Weird artifact of that choice: Anthony Stewart Head popping up for a one-line (spoken) cameo. I'm presuming they filmed and recorded at least some of the Ballad sections, and am hopeful we'll see them on the DVD, not because I think it was wrong not to include them, but just because I want to see them.

You'll note that I haven't mentioned the singing yet. Yes, that was intentional. It's already a big controversy, and I'm no doubt going to be sick to death of it before the week is out even if I actively avoid it.

My opinion of how singing is handled in movie musicals continues to evolve, but I'm thinking of it more as its own entity all the time. Not only is a movie not going to sound like the stage production it's based on, I'm increasingly convinced it shouldn't. At the simplest level, just like on-camera acting has to be pulled way way in and look more like real-life face-to-face behavior, movie singing needs to sound more like speech. That's a bit of an oversimplification, but I'm not in the mood to go into all the nuances and other elements at play right now.

The point is, no, I wouldn't put any of these people on stage and have them sing like this. But that wasn't the job they were being asked to do, and I am perfectly fine with how every one of them sang as I sat in a movie theatre. Some of the choices -- the vicious whispering in "Epiphany," HBC's demented-little-girl take on everything -- did things I never would have expected, and yes, I mean that in a good way. On another important note, the orchestration is, for the most part, balanced really well to adjust for the singing style. (In contrast to, say, PotO -- as much as I loved it and still do as much because it's one of my bulletproof fandoms as anything else, I admit, I do admit I listen to it and go "When the voices are smaller, perhaps it would behoove you not to double the size of the orchestra.")

Oh, and, yes, there was a woman in the row behind me who said "I didn't know it was a musical" as she got up to leave. I'm still scratching my head a bit over that particular marketing decision. But she didn't sound displeased, so that's something.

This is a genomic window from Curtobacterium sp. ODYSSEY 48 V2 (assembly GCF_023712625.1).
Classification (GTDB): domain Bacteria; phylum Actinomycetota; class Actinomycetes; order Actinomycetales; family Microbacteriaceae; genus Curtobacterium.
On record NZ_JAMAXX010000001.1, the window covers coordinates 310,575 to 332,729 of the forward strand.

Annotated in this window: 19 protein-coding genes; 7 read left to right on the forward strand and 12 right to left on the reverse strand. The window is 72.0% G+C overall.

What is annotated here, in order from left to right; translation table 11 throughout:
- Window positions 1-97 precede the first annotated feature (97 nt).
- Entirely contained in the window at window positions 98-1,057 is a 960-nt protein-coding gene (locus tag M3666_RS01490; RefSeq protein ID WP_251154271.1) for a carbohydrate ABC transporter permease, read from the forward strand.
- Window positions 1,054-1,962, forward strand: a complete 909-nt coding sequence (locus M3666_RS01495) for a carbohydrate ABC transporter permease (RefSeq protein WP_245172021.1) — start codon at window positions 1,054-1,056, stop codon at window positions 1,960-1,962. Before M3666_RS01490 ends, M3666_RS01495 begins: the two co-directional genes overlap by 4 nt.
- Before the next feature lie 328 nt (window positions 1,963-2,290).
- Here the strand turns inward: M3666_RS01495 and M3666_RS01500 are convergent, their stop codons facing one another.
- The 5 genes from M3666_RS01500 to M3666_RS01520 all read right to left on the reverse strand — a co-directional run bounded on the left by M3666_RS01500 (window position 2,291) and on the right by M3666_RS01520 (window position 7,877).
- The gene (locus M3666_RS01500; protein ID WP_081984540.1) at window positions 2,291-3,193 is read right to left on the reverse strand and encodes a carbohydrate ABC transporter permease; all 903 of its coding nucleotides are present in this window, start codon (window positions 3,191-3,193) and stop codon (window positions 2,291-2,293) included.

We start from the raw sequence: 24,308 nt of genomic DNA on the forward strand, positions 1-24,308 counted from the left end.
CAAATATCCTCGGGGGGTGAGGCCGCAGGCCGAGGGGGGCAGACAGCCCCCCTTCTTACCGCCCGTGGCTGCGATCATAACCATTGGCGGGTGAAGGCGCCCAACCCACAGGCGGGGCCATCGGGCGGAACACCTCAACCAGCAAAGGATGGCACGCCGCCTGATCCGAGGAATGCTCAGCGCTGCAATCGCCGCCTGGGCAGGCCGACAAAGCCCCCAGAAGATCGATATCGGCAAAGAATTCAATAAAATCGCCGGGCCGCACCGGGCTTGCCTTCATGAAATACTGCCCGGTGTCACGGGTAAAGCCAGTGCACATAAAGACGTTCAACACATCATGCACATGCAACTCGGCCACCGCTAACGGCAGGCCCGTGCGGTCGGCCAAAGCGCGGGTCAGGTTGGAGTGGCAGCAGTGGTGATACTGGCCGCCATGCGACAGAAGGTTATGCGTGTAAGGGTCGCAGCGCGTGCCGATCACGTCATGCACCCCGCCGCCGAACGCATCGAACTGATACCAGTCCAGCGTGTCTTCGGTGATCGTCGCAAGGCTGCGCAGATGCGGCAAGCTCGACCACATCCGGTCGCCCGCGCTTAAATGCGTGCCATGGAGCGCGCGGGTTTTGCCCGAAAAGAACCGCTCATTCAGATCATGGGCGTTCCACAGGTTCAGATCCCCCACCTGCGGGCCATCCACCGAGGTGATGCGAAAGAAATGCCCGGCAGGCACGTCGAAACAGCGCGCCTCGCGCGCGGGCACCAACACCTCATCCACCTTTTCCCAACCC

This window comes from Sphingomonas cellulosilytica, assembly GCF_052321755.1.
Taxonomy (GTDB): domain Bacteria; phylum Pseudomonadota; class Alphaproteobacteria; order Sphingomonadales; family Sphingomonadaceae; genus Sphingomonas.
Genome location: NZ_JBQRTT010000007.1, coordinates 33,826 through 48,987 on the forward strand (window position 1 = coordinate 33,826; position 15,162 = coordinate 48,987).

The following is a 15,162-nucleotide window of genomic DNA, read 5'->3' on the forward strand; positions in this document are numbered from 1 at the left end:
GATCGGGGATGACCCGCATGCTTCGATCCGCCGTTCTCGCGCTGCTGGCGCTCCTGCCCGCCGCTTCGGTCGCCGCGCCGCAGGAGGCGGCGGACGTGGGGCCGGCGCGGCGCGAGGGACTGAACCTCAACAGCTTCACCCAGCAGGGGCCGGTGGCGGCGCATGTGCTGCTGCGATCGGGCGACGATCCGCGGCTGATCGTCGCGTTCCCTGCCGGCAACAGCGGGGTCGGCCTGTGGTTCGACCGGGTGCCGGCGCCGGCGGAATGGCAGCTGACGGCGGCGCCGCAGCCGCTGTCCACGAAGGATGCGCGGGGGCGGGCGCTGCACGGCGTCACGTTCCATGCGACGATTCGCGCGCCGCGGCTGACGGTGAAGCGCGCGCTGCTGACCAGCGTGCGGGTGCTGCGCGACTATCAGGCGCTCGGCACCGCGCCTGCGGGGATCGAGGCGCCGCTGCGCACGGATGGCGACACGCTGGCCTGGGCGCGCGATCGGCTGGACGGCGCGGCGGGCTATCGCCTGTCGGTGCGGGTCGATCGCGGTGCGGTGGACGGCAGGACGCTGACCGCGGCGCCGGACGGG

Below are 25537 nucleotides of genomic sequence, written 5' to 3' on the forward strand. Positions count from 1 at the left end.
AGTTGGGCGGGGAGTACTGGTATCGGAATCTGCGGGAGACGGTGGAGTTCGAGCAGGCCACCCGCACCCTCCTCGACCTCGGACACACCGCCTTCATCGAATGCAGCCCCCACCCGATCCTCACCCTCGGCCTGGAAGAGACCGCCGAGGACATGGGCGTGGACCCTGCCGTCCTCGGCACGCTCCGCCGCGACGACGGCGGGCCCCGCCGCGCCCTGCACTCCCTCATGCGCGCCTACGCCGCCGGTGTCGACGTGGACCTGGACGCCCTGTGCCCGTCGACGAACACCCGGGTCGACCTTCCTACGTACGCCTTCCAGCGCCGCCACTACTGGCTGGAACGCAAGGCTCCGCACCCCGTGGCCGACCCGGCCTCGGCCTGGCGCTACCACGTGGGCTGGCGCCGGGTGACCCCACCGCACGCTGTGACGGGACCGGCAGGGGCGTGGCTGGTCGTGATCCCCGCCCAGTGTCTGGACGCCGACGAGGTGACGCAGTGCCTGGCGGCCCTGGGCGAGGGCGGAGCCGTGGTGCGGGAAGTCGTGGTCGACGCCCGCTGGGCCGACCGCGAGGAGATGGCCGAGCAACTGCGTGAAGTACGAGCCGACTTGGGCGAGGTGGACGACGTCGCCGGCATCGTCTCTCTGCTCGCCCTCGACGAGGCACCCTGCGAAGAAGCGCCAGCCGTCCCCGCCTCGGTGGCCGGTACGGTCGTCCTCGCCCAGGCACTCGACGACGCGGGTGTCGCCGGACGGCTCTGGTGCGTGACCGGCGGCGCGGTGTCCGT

In conclusion: I have meat pies in my fridge, a song in my heart, and every intention of going again. :-)

Comments

( 12 comments — Leave a comment )
exapno
Dec. 22nd, 2007 06:01 pm (UTC)
Nice summary! :) As well as a fun evening! Was great to meet you :)
- xap

Edited at 2007-12-22 06:01 pm (UTC)
wiliqueen
Dec. 22nd, 2007 06:03 pm (UTC)
You too! And I realized on the way home that my weekends in January are chock-full of Elisir rehearsals, so no house-filk for me. :-( Hopefully next time...
quasievil_bunny
Dec. 22nd, 2007 08:53 pm (UTC)
Just saw it first thing this morning (couldn't catch the midnight show & work the next day, and had prior plans Friday night). Exactly what you said. I only now need to see it again, uh.... maybe a dozen more times on the Big Screen. *g*

After all the palaver over the amount of the Red Stuff, it wasn't as much as I had expected. I think it was the right amount to show. What about the title didn't folks twig?

All in all, I am so happy that it has actually exceeded my expectations. :D


wiliqueen
Dec. 23rd, 2007 02:05 am (UTC)
Mine too. My reservations were mostly about the singing, and as it turned out I had no problem. Everything else was just wow.
studiesinlight
Dec. 23rd, 2007 12:49 am (UTC)
I'm wondering whether I should wait until it's out on DVD, and can be tamed on my TV, for all the ick stuff. An alternative is to perhaps find someone who can tell me when to open my eyes. :-)

My manager's ten-year-old is begging to see it (and yes, he knows it's a musical). She's extremely leery, as she should be, I'm sure. I suggested just getting the soundtrack and skipping the movie, as a first option, but that if he didn't let up the requests, it might be okay for him to see it with her if he agrees to read encyclopedia articles about the history of the story first and gets utterly, utterly spoiled so there are no surprises. Would even that be too much, though?
wiliqueen
Dec. 23rd, 2007 01:56 am (UTC)
Tough call. I would probably have been okay with it at ten, although I wouldn't have had the opportunity to find out, because there was no question of my seeing anything rated R, full stop. I definitely wouldn't take any kid without seeing the whole movie myself first.